Chadd Coates: Did you have any formal training in writing, of any type?

Ray Bradbury: Not formal, no. But I am a dedicated madman, and that becomes its own training. If you can't resist, if the typewriter is like candy to you, you train yourself for a lifetime. Every single day of your life, some wild new thing to be done. You write to please yourself. You write for the joy of writing. Then your public reads you and it begins to gather around your selling a potato peeler in an alley, you know. The enthusiasm, the joy itself draws me. So that means every day of my life I've written. When the joy stops, I'll stop writing.

Lisa Potts: In most of your books, the Martian Chronicles is about Mars, but even in Illustrated Man, everything that happens in outer space is on Mars. I was wondering, are you really preoccupied with Mars, or why are you?

Ray Bradbury: Oh, I think because it's closest to us. You grow up with the romance of Mars. When I was a kid, some of the earliest clear photographs of Mars were being published from the Lowell Observatory in Arizona. Since it's the nearest planet, and we know, we've always had this feeling that someday, if we went anywhere, it would be to the moon and then to Mars. That's the way it's turning out. We'll be landing there in a few years now.

See Also

Our list of 10 Things You Should Know About Ray Bradbury; Ray Bradbury's Old House Is Getting Torn Down; Ray Bradbury, Interviewed; and An Evening With Ray Bradbury, 2001.

Amy Meredith, Flickr // CC BY-ND 2.0
You Can Still Visit This Forgotten Flintstones Theme Park in Arizona
Amy Meredith, Flickr // CC BY-ND 2.0
Amy Meredith, Flickr // CC BY-ND 2.0

Like many pop culture institutions of the 20th century, Hanna-Barbera’s The Flintstones hasn’t been relegated to just one medium. The animated cast of America's favorite modern Stone Age family sold cigarettes, starred in a live-action 1994 film, and inspired all sorts of merchandise, including video games and lunchboxes. In 1972, it also got the theme park treatment.

Bedrock City, located 30 minutes from the Grand Canyon in Williams, Arizona, was the brainchild of Linda and Francis Speckels, a married couple who bought the property and turned it into a 6-acre tourist attraction. Concrete houses were built to resemble the Flintstone and Rubble residences and are furnished with props; a large metal slide resembles a brontosaurus, so kids can mimic the show’s famous title credits sequence; and statues of the characters are spread all over the premises. The site also doubles as an RV campground and parking site.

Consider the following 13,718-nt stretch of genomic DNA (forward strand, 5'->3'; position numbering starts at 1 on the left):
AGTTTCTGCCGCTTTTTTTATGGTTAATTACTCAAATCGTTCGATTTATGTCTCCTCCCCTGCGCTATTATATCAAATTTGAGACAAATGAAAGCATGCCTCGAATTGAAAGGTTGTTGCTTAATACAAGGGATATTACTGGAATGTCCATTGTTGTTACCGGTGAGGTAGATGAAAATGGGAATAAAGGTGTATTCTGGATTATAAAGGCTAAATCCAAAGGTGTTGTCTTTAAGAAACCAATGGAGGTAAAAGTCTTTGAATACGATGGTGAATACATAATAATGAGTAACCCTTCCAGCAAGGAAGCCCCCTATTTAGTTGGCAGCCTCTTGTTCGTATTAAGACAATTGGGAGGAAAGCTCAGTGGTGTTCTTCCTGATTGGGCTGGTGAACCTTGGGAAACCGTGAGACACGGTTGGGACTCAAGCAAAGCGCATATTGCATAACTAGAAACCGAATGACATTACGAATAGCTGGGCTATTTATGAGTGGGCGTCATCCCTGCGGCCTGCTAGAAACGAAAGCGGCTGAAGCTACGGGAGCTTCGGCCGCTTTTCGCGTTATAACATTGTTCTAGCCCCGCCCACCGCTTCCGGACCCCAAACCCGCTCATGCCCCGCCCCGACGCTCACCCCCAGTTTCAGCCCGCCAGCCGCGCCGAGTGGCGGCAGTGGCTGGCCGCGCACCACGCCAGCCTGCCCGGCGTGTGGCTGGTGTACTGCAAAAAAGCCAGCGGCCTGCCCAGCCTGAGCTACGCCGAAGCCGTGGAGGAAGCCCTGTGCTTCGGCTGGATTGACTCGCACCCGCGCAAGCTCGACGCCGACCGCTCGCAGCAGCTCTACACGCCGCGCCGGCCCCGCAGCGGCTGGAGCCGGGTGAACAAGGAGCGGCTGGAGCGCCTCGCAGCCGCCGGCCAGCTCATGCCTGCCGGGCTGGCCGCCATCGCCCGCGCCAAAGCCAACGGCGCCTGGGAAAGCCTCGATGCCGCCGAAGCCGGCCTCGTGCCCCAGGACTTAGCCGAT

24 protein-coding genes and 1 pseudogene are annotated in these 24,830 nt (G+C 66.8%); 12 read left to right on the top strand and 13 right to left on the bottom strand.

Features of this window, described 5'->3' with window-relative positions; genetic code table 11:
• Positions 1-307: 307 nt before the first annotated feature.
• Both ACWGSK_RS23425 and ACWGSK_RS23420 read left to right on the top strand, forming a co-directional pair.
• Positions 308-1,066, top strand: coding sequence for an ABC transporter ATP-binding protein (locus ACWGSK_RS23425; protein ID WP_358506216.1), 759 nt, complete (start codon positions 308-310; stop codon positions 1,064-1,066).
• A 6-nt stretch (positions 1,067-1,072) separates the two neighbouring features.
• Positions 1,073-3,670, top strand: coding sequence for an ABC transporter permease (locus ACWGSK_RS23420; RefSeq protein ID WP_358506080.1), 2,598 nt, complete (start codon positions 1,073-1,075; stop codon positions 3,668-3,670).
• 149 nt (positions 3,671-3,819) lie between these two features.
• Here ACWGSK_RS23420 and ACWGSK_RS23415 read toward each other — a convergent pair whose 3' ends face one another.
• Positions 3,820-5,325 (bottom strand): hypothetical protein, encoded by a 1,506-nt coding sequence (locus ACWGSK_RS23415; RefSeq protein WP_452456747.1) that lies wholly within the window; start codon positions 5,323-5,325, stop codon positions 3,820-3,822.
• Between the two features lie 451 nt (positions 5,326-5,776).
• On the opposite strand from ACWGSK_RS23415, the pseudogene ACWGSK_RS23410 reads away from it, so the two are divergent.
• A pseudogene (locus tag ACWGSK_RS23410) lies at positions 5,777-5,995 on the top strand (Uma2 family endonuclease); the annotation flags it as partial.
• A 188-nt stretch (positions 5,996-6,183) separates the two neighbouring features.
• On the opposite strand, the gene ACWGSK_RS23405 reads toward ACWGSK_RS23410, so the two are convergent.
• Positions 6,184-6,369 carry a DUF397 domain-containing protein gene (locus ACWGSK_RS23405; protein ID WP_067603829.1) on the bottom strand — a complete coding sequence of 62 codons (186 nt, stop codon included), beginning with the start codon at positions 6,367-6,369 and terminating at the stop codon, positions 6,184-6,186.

A Flintstones theme park house
Matthew Dillon, Flickr // CC BY 2.0

A statue of Bam-Bam at the Flintstones park in Arizona
Matthew Dillon, Flickr // CC BY 2.0

A statue of Wilma Flintstone at Bedrock City in Arizona
Matthew Dillon, Flickr // CC BY 2.0

When it first opened, Bedrock City employed actors to stay in character, but the remote location proved challenging to retain both employees and visitors. Over the past four decades, it's had a steady stream of tourists, but not enough to turn a huge profit. Atlas Obscura reports the attractions are in various stages of disrepair.

Linda Speckels put the property up for sale in 2015 with an asking price of $2 million, but it has yet to sell. One possible hold-up: The new owner would have to negotiate a fresh licensing deal with Hanna-Barbera and Warner Bros. for the right to continue using the show’s trademarks. (A separate Flintstones park in South Dakota, owned by another member of the Speckels family, was sold and closed in 2015.) With its proximity to the Canyon, the 30 total acres could be converted into almost anything, from a mall to a golf course. For Flintstones enthusiasts, the hope is that the park’s unique attractions won’t be reduced to rubble.

Carlo Allegri/Getty Images
Watch Terry Gilliam's 1968 Animated Christmas Card
Carlo Allegri/Getty Images
Carlo Allegri/Getty Images

In 1968, future Monty Python member Terry Gilliam was kicking around London, working as an animator. He was asked to put together an animated segment for a Christmas show, so he hopped over to the Tate and photocopied a bunch of Victorian Christmas cards for inspiration. The resulting film, The Christmas Card, is brilliant, bizarre, and delightful. Enjoy some pre-Python madness from the master:

If you liked that, check out Terry Gilliam explaining his animation technique in 1974.